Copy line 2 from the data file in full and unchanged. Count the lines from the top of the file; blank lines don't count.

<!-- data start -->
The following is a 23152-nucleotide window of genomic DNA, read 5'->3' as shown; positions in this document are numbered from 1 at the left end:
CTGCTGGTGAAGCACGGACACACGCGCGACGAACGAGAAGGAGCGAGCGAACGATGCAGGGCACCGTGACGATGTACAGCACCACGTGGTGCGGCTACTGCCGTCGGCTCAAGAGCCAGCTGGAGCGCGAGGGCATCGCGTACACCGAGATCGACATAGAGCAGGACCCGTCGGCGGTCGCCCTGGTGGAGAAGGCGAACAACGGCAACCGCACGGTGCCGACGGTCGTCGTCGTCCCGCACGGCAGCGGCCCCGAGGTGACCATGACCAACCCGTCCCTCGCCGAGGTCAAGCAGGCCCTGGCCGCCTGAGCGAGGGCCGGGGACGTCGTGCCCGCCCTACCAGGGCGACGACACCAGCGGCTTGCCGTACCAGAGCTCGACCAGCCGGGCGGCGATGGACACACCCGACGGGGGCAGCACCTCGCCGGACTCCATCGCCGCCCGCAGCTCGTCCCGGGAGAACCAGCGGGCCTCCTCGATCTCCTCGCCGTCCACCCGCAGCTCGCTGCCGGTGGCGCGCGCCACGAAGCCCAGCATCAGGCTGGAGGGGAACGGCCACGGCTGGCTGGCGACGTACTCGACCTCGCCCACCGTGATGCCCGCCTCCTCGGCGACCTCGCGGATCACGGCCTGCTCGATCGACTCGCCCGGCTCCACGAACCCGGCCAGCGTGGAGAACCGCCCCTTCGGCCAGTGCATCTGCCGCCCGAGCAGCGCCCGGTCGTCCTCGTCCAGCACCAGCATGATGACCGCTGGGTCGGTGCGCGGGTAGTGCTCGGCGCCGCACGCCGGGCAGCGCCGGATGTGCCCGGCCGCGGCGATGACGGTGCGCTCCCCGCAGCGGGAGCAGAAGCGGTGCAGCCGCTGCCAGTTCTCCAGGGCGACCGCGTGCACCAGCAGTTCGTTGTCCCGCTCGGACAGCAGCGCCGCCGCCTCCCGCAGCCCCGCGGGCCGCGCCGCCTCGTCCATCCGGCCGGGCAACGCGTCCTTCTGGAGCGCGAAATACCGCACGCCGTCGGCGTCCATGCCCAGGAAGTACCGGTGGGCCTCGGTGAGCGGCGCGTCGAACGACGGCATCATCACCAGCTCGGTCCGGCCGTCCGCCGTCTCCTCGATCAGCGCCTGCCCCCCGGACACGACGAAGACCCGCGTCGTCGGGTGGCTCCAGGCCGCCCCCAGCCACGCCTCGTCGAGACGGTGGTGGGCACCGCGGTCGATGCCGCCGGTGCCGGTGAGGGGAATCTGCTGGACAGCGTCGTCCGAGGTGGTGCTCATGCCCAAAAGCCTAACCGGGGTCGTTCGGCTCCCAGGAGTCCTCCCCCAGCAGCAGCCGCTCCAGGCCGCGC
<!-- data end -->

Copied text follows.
CTGCTGGTGAAGCACGGACACACGCGCGACGAACGAGAAGGAGCGAGCGAACGATGCAGGGCACCGTGACGATGTACAGCACCACGTGGTGCGGCTACTGCCGTCGGCTCAAGAGCCAGCTGGAGCGCGAGGGCATCGCGTACACCGAGATCGACATAGAGCAGGACCCGTCGGCGGTCGCCCTGGTGGAGAAGGCGAACAACGGCAACCGCACGGTGCCGACGGTCGTCGTCGTCCCGCACGGCAGCGGCCCCGAGGTGACCATGACCAACCCGTCCCTCGCCGAGGTCAAGCAGGCCCTGGCCGCCTGAGCGAGGGCCGGGGACGTCGTGCCCGCCCTACCAGGGCGACGACACCAGCGGCTTGCCGTACCAGAGCTCGACCAGCCGGGCGGCGATGGACACACCCGACGGGGGCAGCACCTCGCCGGACTCCATCGCCGCCCGCAGCTCGTCCCGGGAGAACCAGCGGGCCTCCTCGATCTCCTCGCCGTCCACCCGCAGCTCGCTGCCGGTGGCGCGCGCCACGAAGCCCAGCATCAGGCTGGAGGGGAACGGCCACGGCTGGCTGGCGACGTACTCGACCTCGCCCACCGTGATGCCCGCCTCCTCGGCGACCTCGCGGATCACGGCCTGCTCGATCGACTCGCCCGGCTCCACGAACCCGGCCAGCGTGGAGAACCGCCCCTTCGGCCAGTGCATCTGCCGCCCGAGCAGCGCCCGGTCGTCCTCGTCCAGCACCAGCATGATGACCGCTGGGTCGGTGCGCGGGTAGTGCTCGGCGCCGCACGCCGGGCAGCGCCGGATGTGCCCGGCCGCGGCGATGACGGTGCGCTCCCCGCAGCGGGAGCAGAAGCGGTGCAGCCGCTGCCAGTTCTCCAGGGCGACCGCGTGCACCAGCAGTTCGTTGTCCCGCTCGGACAGCAGCGCCGCCGCCTCCCGCAGCCCCGCGGGCCGCGCCGCCTCGTCCATCCGGCCGGGCAACGCGTCCTTCTGGAGCGCGAAATACCGCACGCCGTCGGCGTCCATGCCCAGGAAGTACCGGTGGGCCTCGGTGAGCGGCGCGTCGAACGACGGCATCATCACCAGCTCGGTCCGGCCGTCCGCCGTCTCCTCGATCAGCGCCTGCCCCCCGGACACGACGAAGACCCGCGTCGTCGGGTGGCTCCAGGCCGCCCCCAGCCACGCCTCGTCGAGACGGTGGTGGGCACCGCGGTCGATGCCGCCGGTGCCGGTGAGGGGAATCTGCTGGACAGCGTCGTCCGAGGTGGTGCTCATGCCCAAAAGCCTAACCGGGGTCGTTCGGCTCCCAGGAGTCCTCCCCCAGCAGCAGCCGCTCCAGGCCGCGC